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Reflexive Pronouns


In the Portuguese language, there are what are called "Reflexive Pronouns". These really are identifiers of self action.



  • I feel tired = Eu me sinto cansado (literal translation = I myself feel tired)
  • We are downtown = N?s estamos centro da cidade (literal translation = We ouselves are downtown)
  • He killed himself = Ele se matou
  • She hit herself = Ela se bateu


list of Reflexive Pronouns:

  1. me = myself
  2. se = yourself / themselves / himself / herself / yourselves
  3. nos = ourselves

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In Portuguese, when comparing objects to another, use the word - que (than).



  • My shoes are bigger than your boots = Meus sapatos s?o maior que suas botas
  • My city is better than this = Minha cidade ? melhor que essa

When describing an object of like values / properties, you can use the word - como (as/like)



  • I had a bicycle like this in the US = Eu tinha uma bicicleta como essa nos Estados Unidos


Here is a list of Comparisons:


Adjective Comparative Superlative
alto = tall mais alto = taller o mais alto = the tallest
pequeno = small maior = bigger o maior = the biggest
grande = big menor = smaller o menor = the smallest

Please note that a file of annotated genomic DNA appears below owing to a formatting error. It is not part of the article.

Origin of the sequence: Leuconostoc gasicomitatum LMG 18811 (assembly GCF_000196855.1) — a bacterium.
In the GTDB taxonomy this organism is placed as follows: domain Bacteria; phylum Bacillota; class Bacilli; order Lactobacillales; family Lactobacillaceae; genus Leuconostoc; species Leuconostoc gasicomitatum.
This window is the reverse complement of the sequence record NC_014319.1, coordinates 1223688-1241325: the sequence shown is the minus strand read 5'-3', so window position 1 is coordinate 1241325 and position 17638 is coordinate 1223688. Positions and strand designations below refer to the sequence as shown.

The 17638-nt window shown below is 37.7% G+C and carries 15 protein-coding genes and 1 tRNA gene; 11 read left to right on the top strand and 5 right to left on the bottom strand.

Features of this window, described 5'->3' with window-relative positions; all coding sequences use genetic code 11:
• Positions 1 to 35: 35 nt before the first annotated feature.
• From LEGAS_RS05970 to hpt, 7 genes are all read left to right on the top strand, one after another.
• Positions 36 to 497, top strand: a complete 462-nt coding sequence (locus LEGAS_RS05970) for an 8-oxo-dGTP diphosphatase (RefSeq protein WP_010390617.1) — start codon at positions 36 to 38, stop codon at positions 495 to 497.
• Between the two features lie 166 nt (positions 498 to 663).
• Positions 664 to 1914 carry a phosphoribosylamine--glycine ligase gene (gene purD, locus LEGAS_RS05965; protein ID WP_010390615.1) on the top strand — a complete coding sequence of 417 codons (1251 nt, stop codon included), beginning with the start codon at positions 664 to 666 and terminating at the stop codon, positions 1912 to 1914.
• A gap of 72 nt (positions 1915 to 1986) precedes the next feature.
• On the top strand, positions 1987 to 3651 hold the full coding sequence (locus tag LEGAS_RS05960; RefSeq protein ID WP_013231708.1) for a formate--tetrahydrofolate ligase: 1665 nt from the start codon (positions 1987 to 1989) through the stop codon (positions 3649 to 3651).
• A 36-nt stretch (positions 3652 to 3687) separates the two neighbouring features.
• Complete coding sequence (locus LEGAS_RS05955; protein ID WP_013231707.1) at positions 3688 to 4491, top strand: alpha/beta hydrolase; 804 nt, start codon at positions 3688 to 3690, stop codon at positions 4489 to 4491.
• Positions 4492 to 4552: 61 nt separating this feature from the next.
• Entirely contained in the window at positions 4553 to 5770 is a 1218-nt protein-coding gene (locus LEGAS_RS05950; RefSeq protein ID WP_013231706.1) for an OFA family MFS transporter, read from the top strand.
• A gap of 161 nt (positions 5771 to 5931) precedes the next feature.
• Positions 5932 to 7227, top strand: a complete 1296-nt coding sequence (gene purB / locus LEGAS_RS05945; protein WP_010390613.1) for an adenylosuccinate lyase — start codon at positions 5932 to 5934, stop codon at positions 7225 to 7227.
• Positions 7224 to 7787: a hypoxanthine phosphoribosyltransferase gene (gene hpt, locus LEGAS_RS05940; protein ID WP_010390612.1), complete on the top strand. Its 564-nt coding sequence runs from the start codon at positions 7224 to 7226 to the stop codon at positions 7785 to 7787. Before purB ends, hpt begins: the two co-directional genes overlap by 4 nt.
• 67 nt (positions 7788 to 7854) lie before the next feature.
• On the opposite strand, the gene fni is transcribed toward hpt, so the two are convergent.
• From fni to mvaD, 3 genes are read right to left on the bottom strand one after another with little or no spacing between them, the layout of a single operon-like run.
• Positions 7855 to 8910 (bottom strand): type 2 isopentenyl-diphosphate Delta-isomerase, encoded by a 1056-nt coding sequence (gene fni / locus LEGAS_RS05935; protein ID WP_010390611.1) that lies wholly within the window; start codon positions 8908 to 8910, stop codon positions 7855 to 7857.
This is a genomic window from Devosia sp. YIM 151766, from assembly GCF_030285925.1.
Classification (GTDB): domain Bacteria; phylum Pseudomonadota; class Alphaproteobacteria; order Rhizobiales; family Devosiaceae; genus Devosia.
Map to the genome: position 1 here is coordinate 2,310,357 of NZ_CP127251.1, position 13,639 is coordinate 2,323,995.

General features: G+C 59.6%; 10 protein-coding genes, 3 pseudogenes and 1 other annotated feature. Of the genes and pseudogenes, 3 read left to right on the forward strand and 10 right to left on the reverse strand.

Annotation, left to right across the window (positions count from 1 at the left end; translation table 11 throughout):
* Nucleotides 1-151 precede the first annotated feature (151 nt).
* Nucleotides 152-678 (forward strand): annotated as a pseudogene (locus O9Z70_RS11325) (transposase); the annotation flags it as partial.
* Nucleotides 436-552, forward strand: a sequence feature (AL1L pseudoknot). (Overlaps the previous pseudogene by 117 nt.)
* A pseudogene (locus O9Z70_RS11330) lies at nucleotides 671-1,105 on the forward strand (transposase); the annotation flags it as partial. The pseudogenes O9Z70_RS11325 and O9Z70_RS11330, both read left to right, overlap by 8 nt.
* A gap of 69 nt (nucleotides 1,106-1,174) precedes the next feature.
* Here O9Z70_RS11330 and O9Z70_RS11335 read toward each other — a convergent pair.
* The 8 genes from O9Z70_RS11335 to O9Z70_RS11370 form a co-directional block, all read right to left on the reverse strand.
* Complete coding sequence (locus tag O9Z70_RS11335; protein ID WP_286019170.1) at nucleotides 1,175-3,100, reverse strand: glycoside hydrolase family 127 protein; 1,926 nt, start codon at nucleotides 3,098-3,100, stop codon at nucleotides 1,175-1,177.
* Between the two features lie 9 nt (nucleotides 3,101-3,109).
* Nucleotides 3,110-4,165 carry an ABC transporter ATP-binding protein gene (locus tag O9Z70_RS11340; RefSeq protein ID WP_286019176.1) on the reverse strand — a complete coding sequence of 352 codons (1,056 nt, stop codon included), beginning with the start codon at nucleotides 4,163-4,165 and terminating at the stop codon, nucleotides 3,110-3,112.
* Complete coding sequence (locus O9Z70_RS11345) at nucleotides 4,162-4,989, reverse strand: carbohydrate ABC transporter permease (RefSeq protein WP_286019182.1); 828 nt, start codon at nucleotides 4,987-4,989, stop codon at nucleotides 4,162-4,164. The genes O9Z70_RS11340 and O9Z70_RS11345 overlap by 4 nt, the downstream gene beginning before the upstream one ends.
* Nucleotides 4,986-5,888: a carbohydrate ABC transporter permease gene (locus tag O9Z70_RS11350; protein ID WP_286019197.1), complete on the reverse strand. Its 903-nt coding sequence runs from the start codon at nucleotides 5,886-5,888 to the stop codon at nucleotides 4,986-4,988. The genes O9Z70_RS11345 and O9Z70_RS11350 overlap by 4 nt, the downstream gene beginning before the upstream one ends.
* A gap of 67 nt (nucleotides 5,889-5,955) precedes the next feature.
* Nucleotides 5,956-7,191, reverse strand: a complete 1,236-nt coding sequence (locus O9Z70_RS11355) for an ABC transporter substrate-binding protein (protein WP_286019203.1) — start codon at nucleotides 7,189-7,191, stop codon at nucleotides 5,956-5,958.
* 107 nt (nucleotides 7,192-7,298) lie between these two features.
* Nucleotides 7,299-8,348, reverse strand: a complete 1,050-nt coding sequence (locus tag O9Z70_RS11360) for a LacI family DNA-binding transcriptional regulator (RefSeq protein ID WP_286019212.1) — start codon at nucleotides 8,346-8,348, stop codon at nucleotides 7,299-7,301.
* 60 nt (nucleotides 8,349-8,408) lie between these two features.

bom = good melhor = better o melhor = the best
mau = bad pior = worse o pior = the worse


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Compound Nouns


To seperate compound nouns, the Portuguese language uses the preposition- de. I included the "literal translation" in the table below:


Word (Portuguese) Literal translation
phone card = cart?o de telefone card of telephone
toe nail = unha de p? nail of foot
tooth paste = creme de dental cream of dental
bath towel = toalha de banho towel of bath
hair cut = corte de cabelo cut of hair


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One thing you need to remember with possessives in the third person, is when you are refering to ownership of an object, it is back wards. Let me use this table below to help explain:


Sentence Literal translation
This car belongs to her = Este carro ? dela This car is of hers